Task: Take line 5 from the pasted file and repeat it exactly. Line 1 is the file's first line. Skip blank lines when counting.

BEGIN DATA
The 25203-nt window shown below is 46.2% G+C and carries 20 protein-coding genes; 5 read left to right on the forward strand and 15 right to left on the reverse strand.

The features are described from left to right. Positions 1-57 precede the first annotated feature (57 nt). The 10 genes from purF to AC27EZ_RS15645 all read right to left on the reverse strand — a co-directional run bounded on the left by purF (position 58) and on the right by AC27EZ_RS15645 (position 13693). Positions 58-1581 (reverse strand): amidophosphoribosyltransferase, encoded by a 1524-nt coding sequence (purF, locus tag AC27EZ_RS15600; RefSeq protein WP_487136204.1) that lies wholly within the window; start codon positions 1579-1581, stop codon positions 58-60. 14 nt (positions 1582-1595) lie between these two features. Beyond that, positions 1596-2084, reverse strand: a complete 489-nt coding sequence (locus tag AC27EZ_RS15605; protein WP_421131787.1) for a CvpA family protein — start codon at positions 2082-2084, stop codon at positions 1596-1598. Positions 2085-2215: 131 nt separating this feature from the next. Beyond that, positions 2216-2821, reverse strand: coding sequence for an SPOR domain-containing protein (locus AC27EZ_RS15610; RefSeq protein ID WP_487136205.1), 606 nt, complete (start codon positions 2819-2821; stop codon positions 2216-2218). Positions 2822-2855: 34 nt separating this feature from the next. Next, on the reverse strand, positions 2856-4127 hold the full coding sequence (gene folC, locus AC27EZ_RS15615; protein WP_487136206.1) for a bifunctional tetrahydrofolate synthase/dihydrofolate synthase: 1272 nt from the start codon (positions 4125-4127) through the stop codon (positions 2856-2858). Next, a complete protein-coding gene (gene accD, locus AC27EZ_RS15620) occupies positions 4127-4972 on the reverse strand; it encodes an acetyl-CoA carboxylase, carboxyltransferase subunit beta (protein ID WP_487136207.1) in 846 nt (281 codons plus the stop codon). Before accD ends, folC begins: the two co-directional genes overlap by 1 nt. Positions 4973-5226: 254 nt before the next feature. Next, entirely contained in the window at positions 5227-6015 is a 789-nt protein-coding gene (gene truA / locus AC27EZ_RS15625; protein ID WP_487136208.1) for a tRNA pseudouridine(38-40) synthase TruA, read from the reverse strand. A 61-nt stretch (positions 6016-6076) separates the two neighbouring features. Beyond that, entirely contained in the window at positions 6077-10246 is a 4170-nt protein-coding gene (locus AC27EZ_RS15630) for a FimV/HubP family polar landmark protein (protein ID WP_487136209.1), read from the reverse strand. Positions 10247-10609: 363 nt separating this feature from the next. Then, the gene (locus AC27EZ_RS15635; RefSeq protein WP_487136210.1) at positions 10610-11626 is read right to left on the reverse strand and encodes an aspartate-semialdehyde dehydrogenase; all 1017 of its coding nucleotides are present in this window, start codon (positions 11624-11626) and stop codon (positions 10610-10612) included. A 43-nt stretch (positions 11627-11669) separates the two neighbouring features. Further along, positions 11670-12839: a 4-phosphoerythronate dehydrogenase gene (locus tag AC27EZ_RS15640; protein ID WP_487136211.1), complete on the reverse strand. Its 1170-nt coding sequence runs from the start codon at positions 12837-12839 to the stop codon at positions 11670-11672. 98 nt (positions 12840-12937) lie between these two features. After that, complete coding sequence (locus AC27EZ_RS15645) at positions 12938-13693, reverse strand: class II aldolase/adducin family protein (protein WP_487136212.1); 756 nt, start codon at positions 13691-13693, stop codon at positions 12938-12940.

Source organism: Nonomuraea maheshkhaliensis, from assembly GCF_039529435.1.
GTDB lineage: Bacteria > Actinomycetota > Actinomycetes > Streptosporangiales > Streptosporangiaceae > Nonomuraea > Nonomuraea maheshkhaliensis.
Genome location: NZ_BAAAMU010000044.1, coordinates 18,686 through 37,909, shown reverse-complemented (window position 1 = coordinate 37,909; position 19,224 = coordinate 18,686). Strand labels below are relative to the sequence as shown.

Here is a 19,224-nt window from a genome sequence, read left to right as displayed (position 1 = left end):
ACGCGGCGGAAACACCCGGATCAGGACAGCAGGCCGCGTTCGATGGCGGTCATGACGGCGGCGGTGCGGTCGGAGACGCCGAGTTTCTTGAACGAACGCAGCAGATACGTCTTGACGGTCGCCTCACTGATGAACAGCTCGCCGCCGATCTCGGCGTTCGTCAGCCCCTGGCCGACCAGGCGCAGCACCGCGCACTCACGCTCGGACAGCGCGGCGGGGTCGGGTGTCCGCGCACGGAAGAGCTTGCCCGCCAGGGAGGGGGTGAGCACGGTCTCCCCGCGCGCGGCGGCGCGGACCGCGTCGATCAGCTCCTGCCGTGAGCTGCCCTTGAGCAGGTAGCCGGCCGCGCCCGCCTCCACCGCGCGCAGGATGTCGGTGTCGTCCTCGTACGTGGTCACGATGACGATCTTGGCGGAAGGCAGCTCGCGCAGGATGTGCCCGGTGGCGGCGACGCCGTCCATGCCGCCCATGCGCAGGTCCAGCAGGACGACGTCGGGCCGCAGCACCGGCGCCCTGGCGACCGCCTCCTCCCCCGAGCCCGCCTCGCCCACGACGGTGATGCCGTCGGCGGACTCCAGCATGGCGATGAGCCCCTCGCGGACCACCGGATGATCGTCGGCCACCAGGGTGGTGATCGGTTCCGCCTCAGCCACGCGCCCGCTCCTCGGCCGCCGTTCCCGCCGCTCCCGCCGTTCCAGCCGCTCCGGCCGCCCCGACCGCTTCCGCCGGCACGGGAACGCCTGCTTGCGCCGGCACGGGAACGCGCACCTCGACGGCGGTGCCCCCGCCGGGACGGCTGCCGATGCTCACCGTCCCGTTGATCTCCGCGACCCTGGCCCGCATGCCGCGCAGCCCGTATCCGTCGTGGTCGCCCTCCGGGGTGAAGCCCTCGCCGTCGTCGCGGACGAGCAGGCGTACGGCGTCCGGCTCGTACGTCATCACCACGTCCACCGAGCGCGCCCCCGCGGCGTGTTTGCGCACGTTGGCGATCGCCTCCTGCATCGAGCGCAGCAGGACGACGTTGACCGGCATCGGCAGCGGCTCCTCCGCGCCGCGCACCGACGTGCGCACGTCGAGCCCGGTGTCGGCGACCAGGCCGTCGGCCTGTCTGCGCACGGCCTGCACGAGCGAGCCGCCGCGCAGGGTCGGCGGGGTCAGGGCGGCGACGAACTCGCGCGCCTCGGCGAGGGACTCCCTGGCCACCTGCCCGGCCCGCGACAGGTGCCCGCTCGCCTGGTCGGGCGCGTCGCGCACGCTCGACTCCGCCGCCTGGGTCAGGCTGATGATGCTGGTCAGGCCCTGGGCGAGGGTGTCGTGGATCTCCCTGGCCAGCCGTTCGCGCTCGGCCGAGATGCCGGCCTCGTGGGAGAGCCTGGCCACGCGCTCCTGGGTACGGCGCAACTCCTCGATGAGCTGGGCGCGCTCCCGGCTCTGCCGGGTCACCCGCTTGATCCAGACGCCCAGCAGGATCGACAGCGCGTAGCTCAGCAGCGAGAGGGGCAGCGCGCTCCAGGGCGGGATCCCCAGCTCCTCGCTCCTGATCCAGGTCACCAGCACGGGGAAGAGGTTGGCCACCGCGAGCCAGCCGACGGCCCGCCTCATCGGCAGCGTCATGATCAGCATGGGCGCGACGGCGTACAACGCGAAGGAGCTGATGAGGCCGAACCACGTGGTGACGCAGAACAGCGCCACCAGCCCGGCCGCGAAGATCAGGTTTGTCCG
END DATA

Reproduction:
Genome location: NZ_BAAAMU010000044.1, coordinates 18,686 through 37,909, shown reverse-complemented (window position 1 = coordinate 37,909; position 19,224 = coordinate 18,686). Strand labels below are relative to the sequence as shown.